Friday, May 27, 2011

Roundup time again

Grandson Rylan (on 4-wheeler) keeps the stragglers moving 
while his friend Will keeps the middle moving. 
It's been nearly two months since the goats have had any feed out of a bucket so the old "rattle the bucket" trick didn't work at roundup time this month. First they wouldn't follow and, of course, it's always hard to drive them. It was especially difficult because the sides of the county road we drive them down to the corrals is covered with fresh johnsongrass and other goodies. Everyone had to stop along the way for a quick snack.

Finally, using 4-wheelers and on foot, we managed to get the goats penned up.
We had gotten a late start, so we didn't begin working goats until 2 p.m. First we pulled all the kids out and put them into a pen. Then we FAMACHA'd all the does with only about 5% needing deworming. Not bad since the majority were still nursing kids at this point.

After going through the does, we sorted out the buck kids for weaning. None of the bucklings needed deworming! 

A few of the late-born doe kids were still on the small side and had rough hair coats. We gave them a dose of Valbazen for possible tape worms and a delousing.
We finished about 4:30 p.m. and turned the doe kids back with their moms and penned them in a small pasture next to the barn. Today we'll be trimming hooves on the does. I've only seen one limper this spring, but hooves have not been trimmed since last summer sometime. Some of the hooves are looking a little ugly and overgrown, so while we have this cool, cloudy weather, we'll take care of that job.

The corrals are located behind this building where
the Goat Rancher office is located. The office really
is located in the middle of a goat farm.

The goats are funneled through the back yard into the corrals.

Penned up and ready for sorting — finally.

Friday, May 20, 2011

Goats for sale

These are some of our "Nick" daughters. They aren't for sale,
but I do have a few of their bucks kids available.
I am fortunate to have several daughters out of Sunboy Stanton 149, better known as "Nick". Although these are keeper does, I do sell their offspring on occasion. This year I have four bucks available out of these does. I will have more details available later, but you can get a glimpse of them by clicking on the GOATS FOR SALE tab at the top right of my blog. I hope to update and list more goats for sale in the next week or so.

Wednesday, May 18, 2011

Moving to new pasture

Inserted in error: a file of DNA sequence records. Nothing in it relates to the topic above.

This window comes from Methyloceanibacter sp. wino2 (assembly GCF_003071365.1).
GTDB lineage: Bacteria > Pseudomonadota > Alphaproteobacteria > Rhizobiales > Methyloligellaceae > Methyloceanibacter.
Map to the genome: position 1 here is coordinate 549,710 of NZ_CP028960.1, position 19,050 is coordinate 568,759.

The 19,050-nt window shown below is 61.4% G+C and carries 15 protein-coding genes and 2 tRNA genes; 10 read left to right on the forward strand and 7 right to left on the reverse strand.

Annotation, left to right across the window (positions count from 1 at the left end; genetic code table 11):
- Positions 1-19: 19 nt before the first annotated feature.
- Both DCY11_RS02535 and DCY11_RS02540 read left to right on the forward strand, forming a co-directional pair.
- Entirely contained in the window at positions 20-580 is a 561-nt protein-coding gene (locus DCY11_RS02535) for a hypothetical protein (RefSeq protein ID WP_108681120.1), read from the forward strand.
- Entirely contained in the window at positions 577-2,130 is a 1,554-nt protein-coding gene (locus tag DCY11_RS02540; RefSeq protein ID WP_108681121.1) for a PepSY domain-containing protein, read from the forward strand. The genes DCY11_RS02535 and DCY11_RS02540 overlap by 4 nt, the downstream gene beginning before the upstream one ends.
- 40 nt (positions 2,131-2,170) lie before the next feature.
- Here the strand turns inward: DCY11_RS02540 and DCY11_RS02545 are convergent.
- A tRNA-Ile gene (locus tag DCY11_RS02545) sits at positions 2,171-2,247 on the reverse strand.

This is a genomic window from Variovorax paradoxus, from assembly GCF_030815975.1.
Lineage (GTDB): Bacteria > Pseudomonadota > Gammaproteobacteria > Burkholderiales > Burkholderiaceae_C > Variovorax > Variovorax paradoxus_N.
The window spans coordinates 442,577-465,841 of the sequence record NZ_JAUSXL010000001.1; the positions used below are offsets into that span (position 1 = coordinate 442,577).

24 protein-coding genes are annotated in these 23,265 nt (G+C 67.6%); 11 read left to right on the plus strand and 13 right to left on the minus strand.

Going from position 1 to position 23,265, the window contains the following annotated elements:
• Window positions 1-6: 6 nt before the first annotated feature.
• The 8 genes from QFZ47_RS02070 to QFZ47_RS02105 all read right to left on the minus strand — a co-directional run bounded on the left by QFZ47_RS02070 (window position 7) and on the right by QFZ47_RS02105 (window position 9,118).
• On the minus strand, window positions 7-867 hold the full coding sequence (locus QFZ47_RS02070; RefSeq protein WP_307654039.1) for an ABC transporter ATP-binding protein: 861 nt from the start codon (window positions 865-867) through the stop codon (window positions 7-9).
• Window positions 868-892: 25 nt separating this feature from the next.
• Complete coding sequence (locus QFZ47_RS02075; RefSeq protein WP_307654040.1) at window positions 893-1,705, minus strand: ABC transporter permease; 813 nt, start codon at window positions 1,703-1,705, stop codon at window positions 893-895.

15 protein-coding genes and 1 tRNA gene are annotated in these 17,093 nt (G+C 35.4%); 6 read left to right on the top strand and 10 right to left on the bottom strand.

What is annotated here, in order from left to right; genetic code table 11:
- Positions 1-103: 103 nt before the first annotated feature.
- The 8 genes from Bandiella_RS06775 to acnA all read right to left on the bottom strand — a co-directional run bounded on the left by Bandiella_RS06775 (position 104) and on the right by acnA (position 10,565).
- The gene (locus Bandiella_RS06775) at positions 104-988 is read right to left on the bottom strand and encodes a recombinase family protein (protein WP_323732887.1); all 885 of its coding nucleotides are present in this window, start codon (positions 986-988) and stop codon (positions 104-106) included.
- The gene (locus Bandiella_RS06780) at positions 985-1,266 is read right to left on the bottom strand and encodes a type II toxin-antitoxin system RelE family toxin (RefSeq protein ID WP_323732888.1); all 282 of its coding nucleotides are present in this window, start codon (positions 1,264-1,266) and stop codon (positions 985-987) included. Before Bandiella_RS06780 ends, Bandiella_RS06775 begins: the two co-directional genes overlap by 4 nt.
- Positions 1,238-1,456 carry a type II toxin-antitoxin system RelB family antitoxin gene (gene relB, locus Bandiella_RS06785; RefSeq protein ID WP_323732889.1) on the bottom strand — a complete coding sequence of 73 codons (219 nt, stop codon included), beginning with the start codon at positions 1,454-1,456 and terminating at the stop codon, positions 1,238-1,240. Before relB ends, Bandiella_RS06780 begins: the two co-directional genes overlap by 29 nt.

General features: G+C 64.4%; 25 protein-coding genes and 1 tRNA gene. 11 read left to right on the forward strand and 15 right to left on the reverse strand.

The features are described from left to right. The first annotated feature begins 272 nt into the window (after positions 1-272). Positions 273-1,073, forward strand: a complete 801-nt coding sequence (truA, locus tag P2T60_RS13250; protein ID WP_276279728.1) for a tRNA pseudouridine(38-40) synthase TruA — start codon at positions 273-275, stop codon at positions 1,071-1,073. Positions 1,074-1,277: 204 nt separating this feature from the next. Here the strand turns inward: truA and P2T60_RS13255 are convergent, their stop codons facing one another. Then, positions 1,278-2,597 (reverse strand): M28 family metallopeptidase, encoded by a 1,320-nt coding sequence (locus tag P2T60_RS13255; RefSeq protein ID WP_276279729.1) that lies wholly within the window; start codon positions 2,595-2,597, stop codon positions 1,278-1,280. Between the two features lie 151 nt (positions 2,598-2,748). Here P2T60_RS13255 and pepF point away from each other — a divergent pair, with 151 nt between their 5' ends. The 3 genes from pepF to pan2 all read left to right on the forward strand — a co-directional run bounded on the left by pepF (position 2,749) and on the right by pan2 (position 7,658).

The goat herd runs into a new pasture filled with fresh grass.

Over the weekend I noticed the goats had made a good dent in their paddock. All the does and kids are running together now, so they can consume a good bit of forage in a day's time. Also, the pasture that has been sitting idle had grass so tall, it was starting to fall over and get ruined.

So Sunday afternoon I opened the gates so the goats could wonder into a new paddock. They found the open gates pretty quickly so there was a flood of goats into the new pasture. As usual, however, small groups of goats got left behind. I had to get a feed bucket yesterday and walk through the paddocks until I finally got all the goats, mommas and babies, etc., all in one group.

I didn't check this morning, but I hope they are still all together. 

There's a regular smorgasbord of grasses available.

This pasture has been idle for only about 30 days
but the grass is around a foot deep in most places.


Thursday, May 12, 2011

Sydell coming to West Monroe, La.

We use our Sydell working system several times each month.
Much of my goat equipment comes from Sydell. They advertised in the first Goat Rancher and have advertised consistently for the past 15 years. They have steadily worked with sheep and goat producers to develop new products or refine old standbys like working chutes and kidding pens. I love their feeders. They last forever.

My smartest purchase was our corral system. The older I get, the more labor-saving equipment I want. It may sound expensive at first, but once you use it and figure out the cost per year for the next 15-20 years, it seems like a bargain.

When I need new equipment, I always arrange it so that I can meet them at one of the National Boer goat shows where they will have their vendor booth. Sydell is located in South Dakota so if I can avoid paying shipping from there to Mississippi, I'll jump on that deal. What they do is take orders now and haul it with them to the show, where I can pick it up while I am there.

This year the American Boer Goat Association National Show will be in West Monroe, La., and Sydell will be there June 6-11. They leave South Dakota June 3, so contact them now (and no later than May 27) if you need something. They'll also meet you along the way if you live near their route from S.D. to Louisiana.

To place an order or get more information, call Kyle at 800-842-1369 or click on

Wednesday, May 11, 2011

Utilizing data from buck tests

As I mentioned earlier, I don't use stats to determine which bucks go to a performance test. However, on the flip side, the data that I receive from the tests are critical to my future breeding plans. When picking bucks for a test, my first criteria is the sire of the bucklings. Then I pick out the biggest and best-structured bucklings to send to test. The goal of the test for me is to determine which herdsires I am using are producing the best kids -- as determined by average daily gain, overall health and parasite resistance.

If bucklings perform well, it gains them a seat as a potential future herdsire; it also helps me determine the future breeding plans for the sire. Last year at Oklahoma, several of my bucks finished near the bottom (remember at the time they were nominated for the test they were the best looking buck kids in the pasture!). These bucklings were out of a buck I had purchased that I thought would be a good outcross for my does. This test proved that would NOT be the case and the buck has since been disposed of, along with his male offspring. Surprisingly, many of the doe kids have performed well on-farm and are still under evaluation.